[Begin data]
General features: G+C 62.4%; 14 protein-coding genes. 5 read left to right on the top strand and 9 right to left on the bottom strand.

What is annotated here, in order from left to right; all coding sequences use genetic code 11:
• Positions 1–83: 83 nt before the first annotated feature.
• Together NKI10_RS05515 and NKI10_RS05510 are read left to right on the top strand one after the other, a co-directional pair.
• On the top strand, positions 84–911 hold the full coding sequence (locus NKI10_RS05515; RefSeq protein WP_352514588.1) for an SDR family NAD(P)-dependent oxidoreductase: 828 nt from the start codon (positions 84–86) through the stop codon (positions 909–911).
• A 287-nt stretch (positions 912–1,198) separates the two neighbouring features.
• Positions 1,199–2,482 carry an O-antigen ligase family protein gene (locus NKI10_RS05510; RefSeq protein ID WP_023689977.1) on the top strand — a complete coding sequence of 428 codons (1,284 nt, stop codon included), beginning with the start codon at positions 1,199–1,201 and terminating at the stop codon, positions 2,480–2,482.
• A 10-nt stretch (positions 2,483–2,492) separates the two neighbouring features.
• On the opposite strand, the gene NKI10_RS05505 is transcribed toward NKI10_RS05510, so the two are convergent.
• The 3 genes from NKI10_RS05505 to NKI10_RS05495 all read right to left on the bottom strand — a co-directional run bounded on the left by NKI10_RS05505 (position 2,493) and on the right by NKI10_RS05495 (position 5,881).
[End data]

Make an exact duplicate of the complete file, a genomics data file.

General features: G+C 62.4%; 14 protein-coding genes. 5 read left to right on the top strand and 9 right to left on the bottom strand.

What is annotated here, in order from left to right; all coding sequences use genetic code 11:
• Positions 1–83: 83 nt before the first annotated feature.
• Together NKI10_RS05515 and NKI10_RS05510 are read left to right on the top strand one after the other, a co-directional pair.
• On the top strand, positions 84–911 hold the full coding sequence (locus NKI10_RS05515; RefSeq protein WP_352514588.1) for an SDR family NAD(P)-dependent oxidoreductase: 828 nt from the start codon (positions 84–86) through the stop codon (positions 909–911).
• A 287-nt stretch (positions 912–1,198) separates the two neighbouring features.
• Positions 1,199–2,482 carry an O-antigen ligase family protein gene (locus NKI10_RS05510; RefSeq protein ID WP_023689977.1) on the top strand — a complete coding sequence of 428 codons (1,284 nt, stop codon included), beginning with the start codon at positions 1,199–1,201 and terminating at the stop codon, positions 2,480–2,482.
• A 10-nt stretch (positions 2,483–2,492) separates the two neighbouring features.
• On the opposite strand, the gene NKI10_RS05505 is transcribed toward NKI10_RS05510, so the two are convergent.
• The 3 genes from NKI10_RS05505 to NKI10_RS05495 all read right to left on the bottom strand — a co-directional run bounded on the left by NKI10_RS05505 (position 2,493) and on the right by NKI10_RS05495 (position 5,881).